Twenty per cent of the population of Cameroon live in extreme poverty.
‘President Paul Biya announced in his annual end-of-year address that prices of petroleum products in the national market will certainly increase.
The leader said on Sunday (Dec. 31st) that despite a cut, the subsidy remained a heavy burden on public coffers.
It cost the state around 640 billion CFA francs (about 1 billion dollars) in 2023 down from over 1 000 billion CFA francs (some 1.7 billion dollars) in 2022.
"You must be aware that to maintain pump prices of fuel at their current levels, which are far below those in neighbouring countries, the State has to make huge financial sacrifices to subsidize petroleum product imports," he said.
[..]we will most certainly have no choice but to reduce it further, we will ensure that the requisite adjustments do not significantly impact the purchasing power of households," he promised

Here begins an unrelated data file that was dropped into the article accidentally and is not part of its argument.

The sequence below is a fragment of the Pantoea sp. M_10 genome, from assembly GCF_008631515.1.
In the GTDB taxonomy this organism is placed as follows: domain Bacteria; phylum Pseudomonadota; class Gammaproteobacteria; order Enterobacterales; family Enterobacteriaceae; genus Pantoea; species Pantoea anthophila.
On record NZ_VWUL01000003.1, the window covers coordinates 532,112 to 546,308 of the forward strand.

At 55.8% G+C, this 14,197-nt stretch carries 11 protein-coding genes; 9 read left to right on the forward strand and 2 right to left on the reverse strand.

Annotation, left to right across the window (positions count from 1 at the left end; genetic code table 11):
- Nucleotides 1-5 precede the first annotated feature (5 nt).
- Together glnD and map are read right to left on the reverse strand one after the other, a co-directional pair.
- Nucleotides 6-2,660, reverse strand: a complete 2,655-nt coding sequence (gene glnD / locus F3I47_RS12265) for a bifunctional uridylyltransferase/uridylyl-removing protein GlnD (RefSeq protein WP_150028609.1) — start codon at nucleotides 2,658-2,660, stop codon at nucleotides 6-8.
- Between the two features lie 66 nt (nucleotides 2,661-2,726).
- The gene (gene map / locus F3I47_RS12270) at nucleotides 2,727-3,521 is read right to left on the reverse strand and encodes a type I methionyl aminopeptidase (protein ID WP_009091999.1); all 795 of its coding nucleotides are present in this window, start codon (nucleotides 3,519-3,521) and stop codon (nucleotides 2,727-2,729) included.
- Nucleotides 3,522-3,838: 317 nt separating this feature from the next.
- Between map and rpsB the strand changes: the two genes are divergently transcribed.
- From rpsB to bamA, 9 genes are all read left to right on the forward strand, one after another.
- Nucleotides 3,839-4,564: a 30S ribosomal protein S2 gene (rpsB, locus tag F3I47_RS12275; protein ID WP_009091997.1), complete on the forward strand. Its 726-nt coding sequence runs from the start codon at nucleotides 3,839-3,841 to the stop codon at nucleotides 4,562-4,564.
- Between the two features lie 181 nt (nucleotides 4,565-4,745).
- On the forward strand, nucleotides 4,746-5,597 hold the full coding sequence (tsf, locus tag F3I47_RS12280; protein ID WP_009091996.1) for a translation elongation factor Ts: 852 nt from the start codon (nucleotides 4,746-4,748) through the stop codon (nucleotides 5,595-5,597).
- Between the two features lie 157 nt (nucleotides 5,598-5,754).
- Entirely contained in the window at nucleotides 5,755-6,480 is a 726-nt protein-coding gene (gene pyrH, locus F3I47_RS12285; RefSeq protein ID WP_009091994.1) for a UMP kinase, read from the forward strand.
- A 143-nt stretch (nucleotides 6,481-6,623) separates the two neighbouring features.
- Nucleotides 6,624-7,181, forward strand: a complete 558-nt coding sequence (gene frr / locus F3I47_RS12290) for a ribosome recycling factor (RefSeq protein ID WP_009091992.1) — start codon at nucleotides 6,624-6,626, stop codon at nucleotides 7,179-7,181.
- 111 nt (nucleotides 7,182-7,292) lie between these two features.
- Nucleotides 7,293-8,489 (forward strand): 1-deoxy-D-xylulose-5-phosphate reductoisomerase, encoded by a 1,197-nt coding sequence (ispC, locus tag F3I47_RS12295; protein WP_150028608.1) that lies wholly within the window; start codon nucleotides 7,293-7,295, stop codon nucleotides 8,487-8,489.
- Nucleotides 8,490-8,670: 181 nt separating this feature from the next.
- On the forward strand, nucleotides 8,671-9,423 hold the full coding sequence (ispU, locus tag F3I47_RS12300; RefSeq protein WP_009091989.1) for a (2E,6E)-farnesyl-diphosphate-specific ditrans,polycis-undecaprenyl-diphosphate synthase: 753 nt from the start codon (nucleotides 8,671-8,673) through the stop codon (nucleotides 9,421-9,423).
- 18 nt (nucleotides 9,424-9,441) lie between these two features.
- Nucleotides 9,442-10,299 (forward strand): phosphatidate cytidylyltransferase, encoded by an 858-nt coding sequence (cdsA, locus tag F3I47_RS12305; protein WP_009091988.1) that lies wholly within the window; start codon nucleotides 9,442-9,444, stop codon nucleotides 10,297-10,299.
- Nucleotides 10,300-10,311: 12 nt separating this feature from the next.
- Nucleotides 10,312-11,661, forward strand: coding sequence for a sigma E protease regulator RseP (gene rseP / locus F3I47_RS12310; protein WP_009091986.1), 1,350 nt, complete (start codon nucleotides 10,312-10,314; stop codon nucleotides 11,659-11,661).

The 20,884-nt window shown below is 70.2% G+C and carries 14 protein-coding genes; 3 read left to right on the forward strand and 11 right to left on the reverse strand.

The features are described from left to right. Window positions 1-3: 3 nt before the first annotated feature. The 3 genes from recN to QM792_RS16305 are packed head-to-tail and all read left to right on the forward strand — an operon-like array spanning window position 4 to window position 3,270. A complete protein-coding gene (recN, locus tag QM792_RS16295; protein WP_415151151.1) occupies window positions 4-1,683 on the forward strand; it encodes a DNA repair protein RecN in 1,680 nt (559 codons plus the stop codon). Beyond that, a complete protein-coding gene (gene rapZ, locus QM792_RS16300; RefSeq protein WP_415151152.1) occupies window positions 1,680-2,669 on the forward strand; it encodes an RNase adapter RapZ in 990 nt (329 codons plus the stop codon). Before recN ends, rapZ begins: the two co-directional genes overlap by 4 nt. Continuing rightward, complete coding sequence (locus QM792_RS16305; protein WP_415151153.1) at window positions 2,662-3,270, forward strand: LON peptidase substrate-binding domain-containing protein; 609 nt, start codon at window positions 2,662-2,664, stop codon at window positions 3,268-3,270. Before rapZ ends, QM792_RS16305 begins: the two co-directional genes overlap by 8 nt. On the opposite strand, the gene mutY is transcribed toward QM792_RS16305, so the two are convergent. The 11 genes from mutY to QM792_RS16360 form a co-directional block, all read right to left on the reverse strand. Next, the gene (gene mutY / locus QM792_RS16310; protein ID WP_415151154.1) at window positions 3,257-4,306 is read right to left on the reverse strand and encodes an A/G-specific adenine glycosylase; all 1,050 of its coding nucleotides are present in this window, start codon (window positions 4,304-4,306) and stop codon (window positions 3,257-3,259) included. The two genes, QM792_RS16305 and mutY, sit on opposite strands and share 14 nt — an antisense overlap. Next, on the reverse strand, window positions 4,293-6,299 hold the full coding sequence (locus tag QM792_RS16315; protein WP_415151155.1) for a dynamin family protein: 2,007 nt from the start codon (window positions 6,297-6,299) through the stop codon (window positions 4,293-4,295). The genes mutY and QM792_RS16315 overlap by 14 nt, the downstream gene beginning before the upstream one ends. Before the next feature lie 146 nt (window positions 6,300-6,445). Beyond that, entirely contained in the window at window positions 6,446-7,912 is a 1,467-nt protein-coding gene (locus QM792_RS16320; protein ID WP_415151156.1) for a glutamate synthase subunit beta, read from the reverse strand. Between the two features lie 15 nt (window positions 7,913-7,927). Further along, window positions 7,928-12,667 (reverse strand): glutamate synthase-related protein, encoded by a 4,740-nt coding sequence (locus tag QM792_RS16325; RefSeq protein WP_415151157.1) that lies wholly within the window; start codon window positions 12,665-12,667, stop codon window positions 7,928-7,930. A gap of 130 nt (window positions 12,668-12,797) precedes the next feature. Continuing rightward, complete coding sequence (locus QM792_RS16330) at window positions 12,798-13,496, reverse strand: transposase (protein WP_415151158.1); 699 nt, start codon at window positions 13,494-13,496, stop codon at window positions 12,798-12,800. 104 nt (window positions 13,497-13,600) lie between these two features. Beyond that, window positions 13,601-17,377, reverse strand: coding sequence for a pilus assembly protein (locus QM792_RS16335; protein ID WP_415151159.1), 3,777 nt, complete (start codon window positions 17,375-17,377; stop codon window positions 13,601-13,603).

The IMF has for years called on Cameroon to reduce its fuel subsidies, which are estimated to reach 2.9% of GDP in 2022.
The lender and the central African nation agreed last November to extend an Economic Program until 2025.
President Biya also vowed to intensify actions implemented to combat corruption and misappropriation of public funds which he said are essential for protecting public resources.
At the end of September 2023, inflation rate in Cameroon reached an annual average of 7.8%. The National Institute of Statistics blamed the increase on the rise in food prices and transport costs, with inflation rates of 12.8% and 11.5% respectively.’